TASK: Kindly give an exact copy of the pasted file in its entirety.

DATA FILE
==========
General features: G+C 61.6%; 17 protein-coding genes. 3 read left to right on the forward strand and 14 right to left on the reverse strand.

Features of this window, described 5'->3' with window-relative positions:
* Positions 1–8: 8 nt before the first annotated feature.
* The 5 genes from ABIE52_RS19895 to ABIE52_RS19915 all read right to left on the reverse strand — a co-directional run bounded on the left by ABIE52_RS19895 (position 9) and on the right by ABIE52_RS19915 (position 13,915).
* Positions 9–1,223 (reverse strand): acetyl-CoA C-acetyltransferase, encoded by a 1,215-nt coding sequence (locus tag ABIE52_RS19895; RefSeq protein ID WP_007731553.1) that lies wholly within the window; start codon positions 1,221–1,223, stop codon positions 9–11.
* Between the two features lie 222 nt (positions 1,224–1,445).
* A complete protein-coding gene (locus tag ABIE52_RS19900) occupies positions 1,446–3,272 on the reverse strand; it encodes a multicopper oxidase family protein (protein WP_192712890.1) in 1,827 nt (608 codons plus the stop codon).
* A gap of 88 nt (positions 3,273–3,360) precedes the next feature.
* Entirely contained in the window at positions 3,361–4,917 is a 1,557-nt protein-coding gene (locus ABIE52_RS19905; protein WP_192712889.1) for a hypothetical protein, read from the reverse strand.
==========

General features: G+C 61.6%; 17 protein-coding genes. 3 read left to right on the forward strand and 14 right to left on the reverse strand.

Features of this window, described 5'->3' with window-relative positions:
* Positions 1–8: 8 nt before the first annotated feature.
* The 5 genes from ABIE52_RS19895 to ABIE52_RS19915 all read right to left on the reverse strand — a co-directional run bounded on the left by ABIE52_RS19895 (position 9) and on the right by ABIE52_RS19915 (position 13,915).
* Positions 9–1,223 (reverse strand): acetyl-CoA C-acetyltransferase, encoded by a 1,215-nt coding sequence (locus tag ABIE52_RS19895; RefSeq protein ID WP_007731553.1) that lies wholly within the window; start codon positions 1,221–1,223, stop codon positions 9–11.
* Between the two features lie 222 nt (positions 1,224–1,445).
* A complete protein-coding gene (locus tag ABIE52_RS19900) occupies positions 1,446–3,272 on the reverse strand; it encodes a multicopper oxidase family protein (protein WP_192712890.1) in 1,827 nt (608 codons plus the stop codon).
* A gap of 88 nt (positions 3,273–3,360) precedes the next feature.
* Entirely contained in the window at positions 3,361–4,917 is a 1,557-nt protein-coding gene (locus ABIE52_RS19905; protein WP_192712889.1) for a hypothetical protein, read from the reverse strand.